By Linda Tancs

Human nature pivots between good and evil. Abraham Lincoln recognized that in his first inaugural address, when he appealed to the better, more virtuous instincts of the nation in a time of great strife with his turn of phrase, “the better angels of our nature.” An old Cherokee story relates this conflict between good and evil, wherein a grandfather tells his grandson that two wolves battle within him—one exhibiting things like evil, anger, resentment and ego and the other showing compassion, serenity, hope and faith. When the grandson asks which wolf wins, the grandfather replies, “The one I feed.”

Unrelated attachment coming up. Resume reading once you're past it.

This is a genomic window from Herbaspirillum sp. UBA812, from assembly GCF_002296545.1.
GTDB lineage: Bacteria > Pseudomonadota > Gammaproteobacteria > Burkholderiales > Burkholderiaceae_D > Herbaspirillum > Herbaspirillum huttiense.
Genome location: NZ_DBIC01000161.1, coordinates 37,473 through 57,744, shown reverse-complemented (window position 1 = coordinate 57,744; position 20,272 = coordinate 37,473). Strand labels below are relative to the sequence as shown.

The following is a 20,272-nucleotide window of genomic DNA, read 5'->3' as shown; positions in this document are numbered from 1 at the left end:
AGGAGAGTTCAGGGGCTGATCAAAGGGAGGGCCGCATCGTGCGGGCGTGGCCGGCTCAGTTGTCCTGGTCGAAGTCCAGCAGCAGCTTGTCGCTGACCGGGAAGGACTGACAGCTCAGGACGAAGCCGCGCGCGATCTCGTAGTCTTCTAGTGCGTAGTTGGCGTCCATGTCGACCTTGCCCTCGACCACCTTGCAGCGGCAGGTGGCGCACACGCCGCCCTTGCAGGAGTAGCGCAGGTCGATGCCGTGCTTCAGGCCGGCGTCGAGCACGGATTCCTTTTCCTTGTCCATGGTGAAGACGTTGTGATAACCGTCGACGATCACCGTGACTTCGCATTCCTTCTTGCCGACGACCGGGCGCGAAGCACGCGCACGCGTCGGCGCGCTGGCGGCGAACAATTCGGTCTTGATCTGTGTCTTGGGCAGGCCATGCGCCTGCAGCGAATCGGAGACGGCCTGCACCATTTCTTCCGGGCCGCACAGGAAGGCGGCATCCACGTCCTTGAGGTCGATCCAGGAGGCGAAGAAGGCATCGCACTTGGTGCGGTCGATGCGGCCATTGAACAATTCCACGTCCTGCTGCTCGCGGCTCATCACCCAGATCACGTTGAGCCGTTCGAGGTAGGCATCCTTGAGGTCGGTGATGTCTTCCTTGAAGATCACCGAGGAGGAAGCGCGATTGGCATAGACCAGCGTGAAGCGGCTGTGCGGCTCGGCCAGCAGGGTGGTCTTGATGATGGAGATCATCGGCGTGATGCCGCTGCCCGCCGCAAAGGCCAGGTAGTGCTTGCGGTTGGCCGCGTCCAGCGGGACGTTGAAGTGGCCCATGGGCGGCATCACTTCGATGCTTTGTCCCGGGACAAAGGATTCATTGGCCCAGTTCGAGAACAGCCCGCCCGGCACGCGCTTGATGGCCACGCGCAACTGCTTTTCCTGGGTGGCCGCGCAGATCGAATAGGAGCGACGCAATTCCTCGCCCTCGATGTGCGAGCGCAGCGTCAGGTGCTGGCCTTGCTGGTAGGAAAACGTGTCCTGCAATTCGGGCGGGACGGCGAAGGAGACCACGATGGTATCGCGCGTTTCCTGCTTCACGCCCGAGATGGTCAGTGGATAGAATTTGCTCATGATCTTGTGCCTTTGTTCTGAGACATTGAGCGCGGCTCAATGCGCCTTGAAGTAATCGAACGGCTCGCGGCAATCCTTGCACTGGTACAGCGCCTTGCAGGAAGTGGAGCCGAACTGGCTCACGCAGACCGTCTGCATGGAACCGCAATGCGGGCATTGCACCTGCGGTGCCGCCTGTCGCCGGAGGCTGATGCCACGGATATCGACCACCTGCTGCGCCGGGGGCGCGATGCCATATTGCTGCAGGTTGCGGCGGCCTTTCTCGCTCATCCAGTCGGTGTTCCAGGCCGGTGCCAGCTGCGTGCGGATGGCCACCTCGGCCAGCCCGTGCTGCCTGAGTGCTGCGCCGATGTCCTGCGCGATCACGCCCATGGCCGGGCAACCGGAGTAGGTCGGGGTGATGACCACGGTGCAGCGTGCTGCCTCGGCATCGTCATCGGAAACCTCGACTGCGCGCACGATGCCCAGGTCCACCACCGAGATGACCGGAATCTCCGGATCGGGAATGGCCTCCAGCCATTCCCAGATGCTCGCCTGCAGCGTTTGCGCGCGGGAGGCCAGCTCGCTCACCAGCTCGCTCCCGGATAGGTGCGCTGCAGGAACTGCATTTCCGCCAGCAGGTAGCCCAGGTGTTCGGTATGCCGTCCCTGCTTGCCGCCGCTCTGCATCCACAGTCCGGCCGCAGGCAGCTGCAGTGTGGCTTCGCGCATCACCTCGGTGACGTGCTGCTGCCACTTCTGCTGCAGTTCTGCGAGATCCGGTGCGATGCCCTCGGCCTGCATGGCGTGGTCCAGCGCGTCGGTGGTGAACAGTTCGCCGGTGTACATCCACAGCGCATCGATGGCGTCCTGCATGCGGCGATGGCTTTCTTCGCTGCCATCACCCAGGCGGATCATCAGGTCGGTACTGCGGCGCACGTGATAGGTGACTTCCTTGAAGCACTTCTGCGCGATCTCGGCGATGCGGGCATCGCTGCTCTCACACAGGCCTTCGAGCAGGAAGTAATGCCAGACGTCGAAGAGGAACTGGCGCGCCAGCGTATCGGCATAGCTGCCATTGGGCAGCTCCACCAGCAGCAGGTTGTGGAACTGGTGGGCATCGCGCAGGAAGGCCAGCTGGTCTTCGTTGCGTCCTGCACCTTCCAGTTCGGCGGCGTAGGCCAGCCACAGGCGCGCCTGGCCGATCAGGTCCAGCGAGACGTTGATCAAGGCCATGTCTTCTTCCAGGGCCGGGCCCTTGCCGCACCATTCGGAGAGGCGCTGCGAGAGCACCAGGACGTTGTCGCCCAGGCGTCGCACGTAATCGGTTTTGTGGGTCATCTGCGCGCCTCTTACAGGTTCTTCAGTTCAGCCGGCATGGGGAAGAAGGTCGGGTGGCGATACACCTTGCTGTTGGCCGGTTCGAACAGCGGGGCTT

Feed your better angels, and live in the fullness of God (Deuteronomy 30:19).

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